Liz Smith

I entered the University of Texas before World War II ended; I was fresh out of divorce court. I didn’t know a soul in Austin, and there were only very young men—prodigies—or very old men on campus. American guys were still at war! So I spent my time swinging between the drama and journalism departments. I made friends with the likes of Tom Jones and Harvey Schmidt, who went on to write The Fantasticks and I Do! I Do! I fell in love with the guy who would become movie director Robert Benton. I rose and fell with the wiles of wild man John Bryson, who edited the school magazine and gave me my first byline—he changed my name from Mary Elizabeth to Liz. I observed the Kathryn who became the last Mrs. Bing Crosby, the glamorous blonde we later knew as Jayne Mansfield, the rugged he-man Fess Parker, and the truly fine actors Barbara Barrie and Pat Hingle. I studied Hamlet with the great Shakespearean B. Iden Payne and began to write a gossip column for The Daily Texan titled “40 Acres.” Finally, when all those men returned under the GI bill, I had at last classmates who were my own age and who just loved a divorced woman. I adored UT so much. If I had my druthers, I would still be there, on campus. But a girl has to eat.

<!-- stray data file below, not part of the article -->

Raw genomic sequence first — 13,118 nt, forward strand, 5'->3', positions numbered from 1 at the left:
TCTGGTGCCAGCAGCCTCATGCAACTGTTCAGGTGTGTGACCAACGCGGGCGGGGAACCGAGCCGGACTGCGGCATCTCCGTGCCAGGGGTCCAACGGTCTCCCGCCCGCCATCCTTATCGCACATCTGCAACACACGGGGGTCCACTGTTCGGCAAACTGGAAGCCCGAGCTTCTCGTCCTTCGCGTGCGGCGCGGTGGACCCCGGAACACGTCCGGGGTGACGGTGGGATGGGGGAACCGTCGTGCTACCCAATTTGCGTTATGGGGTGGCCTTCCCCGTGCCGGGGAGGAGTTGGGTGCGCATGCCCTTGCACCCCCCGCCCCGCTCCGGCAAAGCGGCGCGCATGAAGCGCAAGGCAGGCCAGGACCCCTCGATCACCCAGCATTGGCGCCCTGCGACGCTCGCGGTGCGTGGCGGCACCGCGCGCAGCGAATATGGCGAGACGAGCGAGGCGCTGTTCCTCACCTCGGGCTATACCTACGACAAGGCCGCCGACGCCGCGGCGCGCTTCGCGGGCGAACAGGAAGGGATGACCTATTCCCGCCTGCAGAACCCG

Liz Smith was born and raised in Fort Worth. Her five-times-a-week gossip column is syndicated to sixty newspapers worldwide.

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